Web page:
View Full Version : Need a new computer!

Feb 7th, 2007, 12:10 PM
First of all, while I consider myself quite educated on how to use the internet, I consider myself a complete idiot when it comes to computers in general.

My computer as of late is absolutely a nightmare. It takes forever to complete the smallest tasks and this is only using it for the internet. I would hate to see what would happen if I tried to open up Word or another program.

About 7 months ago it broke down and I had the motherboard replaced but now it is going down, slowly this time! I'd rather it just crash, honestly. So I have been putting up with it and now I have had enough. It must be replaced. The thing is, I have NO clue what to get or look for. To be honest, I don't trust anyone in the stores because I feel they try to sell you the more expensive models or ones with things I do not need.

Can anyone recommend a direction to go in? A name brand to get or not to get? I am pretty sure I am going with a desktop for two reasons. One is because I do not like typing on laptops, always have a hard time using the small keyboard and weird mousepad thing. Two, PRICE! I would probably be looking to pay nearly twice as much for a good laptop as opposed to a good desktop.

Basically, I need your basic computer and as I said, I use it mainly for the internet. I do collect a lot of videos and music but other than that, I only need the basic programs such as Word, calculator, etc. They seem to be standard on every computer.

Any recommendations would be welcome, tell me what you use or have used and how it worked for you. Thanks!

Feb 7th, 2007, 12:13 PM
You have a great life.

Lord Nelson
Feb 7th, 2007, 12:16 PM
You have a great life.


Feb 7th, 2007, 12:24 PM
You have a great life.

Yes, I do. You obviously have no life if you have so much time to go around and respond to serious threads with such stupid remarks.

Feb 8th, 2007, 03:30 AM
Get a Dell.

Feb 8th, 2007, 04:14 AM
Get a Dell.

Yeah, just get the very cheapest Dell. It's more than enough for the internet and music.

Feb 8th, 2007, 04:15 AM

Feb 8th, 2007, 06:57 AM
I would honestly stay away from Dell only in the respect that at least on their cheaper machines they have tended to put proprietary power supplies on the machine. I know some will point out that most of the high end machines use standard PSUs, but I still see relatively new machines with non-standard PSUs. If Dell has discontinued the practice it has only been in the last year or two. I know Scott Mueller, author of Upgrading and Repairing PCs, still mentioned this in his latest edition (17th edition from 2006), so I don't think it is an entirely dead issue. It is easier just to stay away from Dell, than to deal with the possibly of having to deal with a proprietary PSU and motherboard break down on you. Your cheap Dell will wouldn't be cheap at all if it breaks. Instead it will become a rather expensive machine that you will either waste money buying an overpriced PSU or motherboard or force you spend hundreds of dollars to buy a new computer. Only idiots looks at intial cost other we would all be driving Yugos under the argument that they are cheap, so who cares if they break. The wise shopper looks at total cost of ownership. The problem with technology is so many people underestimate the quality differences between the no name brand and the name brand that creates quality items.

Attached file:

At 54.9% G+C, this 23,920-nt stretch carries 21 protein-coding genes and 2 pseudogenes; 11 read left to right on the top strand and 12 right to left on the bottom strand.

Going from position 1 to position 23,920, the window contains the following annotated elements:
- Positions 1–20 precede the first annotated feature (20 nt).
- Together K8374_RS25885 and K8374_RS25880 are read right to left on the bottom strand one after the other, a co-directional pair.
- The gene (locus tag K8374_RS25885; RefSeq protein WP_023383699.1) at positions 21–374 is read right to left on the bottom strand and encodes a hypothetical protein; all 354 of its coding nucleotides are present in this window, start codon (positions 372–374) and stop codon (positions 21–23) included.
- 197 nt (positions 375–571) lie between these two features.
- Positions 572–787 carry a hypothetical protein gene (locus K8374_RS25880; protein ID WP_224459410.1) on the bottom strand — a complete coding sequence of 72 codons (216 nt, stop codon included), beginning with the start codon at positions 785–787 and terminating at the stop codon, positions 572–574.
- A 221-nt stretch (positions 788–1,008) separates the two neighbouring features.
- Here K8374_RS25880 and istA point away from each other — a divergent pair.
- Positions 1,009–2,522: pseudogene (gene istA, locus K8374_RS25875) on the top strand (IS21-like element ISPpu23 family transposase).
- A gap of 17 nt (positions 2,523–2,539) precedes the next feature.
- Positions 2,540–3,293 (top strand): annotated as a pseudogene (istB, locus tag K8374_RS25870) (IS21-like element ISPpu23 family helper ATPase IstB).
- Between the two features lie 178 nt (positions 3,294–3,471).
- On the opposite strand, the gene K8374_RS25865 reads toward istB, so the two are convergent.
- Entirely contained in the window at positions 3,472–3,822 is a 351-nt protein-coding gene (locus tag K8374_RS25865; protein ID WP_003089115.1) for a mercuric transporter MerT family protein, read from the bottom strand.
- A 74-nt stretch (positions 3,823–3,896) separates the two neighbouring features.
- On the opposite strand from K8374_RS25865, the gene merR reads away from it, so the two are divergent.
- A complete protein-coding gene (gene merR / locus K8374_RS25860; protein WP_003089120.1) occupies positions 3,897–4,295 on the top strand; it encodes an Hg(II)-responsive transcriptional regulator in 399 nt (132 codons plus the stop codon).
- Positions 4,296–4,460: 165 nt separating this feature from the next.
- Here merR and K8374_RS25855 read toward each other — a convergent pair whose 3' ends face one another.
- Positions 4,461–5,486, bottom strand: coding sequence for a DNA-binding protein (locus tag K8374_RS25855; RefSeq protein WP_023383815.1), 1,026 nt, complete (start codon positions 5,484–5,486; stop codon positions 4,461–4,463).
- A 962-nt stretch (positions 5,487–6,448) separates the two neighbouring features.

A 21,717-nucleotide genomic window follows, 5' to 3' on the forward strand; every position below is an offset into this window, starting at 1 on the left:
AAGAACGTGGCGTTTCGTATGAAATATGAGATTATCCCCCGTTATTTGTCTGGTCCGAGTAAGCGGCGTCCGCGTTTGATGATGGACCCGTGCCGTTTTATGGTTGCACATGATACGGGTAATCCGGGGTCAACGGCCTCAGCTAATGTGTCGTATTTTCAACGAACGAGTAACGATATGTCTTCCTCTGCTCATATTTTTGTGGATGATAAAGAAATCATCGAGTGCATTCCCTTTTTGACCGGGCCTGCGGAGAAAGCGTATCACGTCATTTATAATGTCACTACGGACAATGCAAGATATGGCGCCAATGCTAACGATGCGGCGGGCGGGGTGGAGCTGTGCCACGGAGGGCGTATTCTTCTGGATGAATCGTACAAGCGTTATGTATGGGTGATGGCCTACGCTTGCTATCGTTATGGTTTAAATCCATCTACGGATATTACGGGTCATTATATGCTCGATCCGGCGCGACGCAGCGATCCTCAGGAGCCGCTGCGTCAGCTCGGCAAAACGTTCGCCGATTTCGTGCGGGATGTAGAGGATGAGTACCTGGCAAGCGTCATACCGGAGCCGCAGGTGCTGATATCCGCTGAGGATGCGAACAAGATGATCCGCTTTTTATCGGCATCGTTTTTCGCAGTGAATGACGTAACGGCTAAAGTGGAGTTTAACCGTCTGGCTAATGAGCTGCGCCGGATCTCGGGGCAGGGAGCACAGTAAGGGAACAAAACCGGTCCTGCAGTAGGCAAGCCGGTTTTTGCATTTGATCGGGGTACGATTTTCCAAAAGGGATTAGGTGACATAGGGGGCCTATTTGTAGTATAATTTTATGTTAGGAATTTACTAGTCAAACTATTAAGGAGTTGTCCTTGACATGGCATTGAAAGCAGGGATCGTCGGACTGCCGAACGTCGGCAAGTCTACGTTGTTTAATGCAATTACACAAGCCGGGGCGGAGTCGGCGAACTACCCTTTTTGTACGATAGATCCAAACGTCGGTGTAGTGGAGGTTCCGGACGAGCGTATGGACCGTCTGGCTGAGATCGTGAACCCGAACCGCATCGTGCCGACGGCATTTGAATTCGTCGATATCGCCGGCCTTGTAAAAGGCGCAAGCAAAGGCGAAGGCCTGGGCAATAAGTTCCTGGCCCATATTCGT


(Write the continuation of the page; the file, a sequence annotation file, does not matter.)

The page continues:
See Muellers' article for more info on the PSU issue:


Add in Dell so-so service reputation and you may be better serviced by going with another vendor. If you are going to buy a prefab computer go with a company with good service. If you want good service go with Apple or Lenovo (formerly IBM's computer division). Both have consistently topped service approval surveys.
If you are really so educated I would go over to Amazon, buy Scott Mueller's Upgrading and Repairing PCs. Thumb thru that book and you can build your own machine. The advantage of BYO is that you can call the manufactor of the components instead of calling Dell or some other company that built none of the components or any of the software. Why would they know more about the product than the manufactor of the component? That and the warranties are longer. Buy a Seagate HDD and get a warranty for 5 years from production date. Buy a Viewsonic monitor and get three years coverage standard. Buy and Dell and you can get one year of cruddy service standard unless you buy an extended warranty. For obvious reasons those that buy service plans get better service, buy after you buy the service plan it would cheaper to BYO unless your time is worth a lot to you (attorney, doctor, etc.)

Feb 8th, 2007, 07:44 AM
Get a Mac!!

Moving from the darkside ;) was one of the best decisions I ever made.

Feb 8th, 2007, 10:24 AM
Sounds like you are not exactly a power user, why don't you get a OLPC (one laptop per child) computer? It only costs $200 which buys one for yourself and one for a third world child so they can grow up to become a famous Nigerian spammer. Oh wait, you said you wanted a desktop. And they aren't even selling them yet. Do you like green?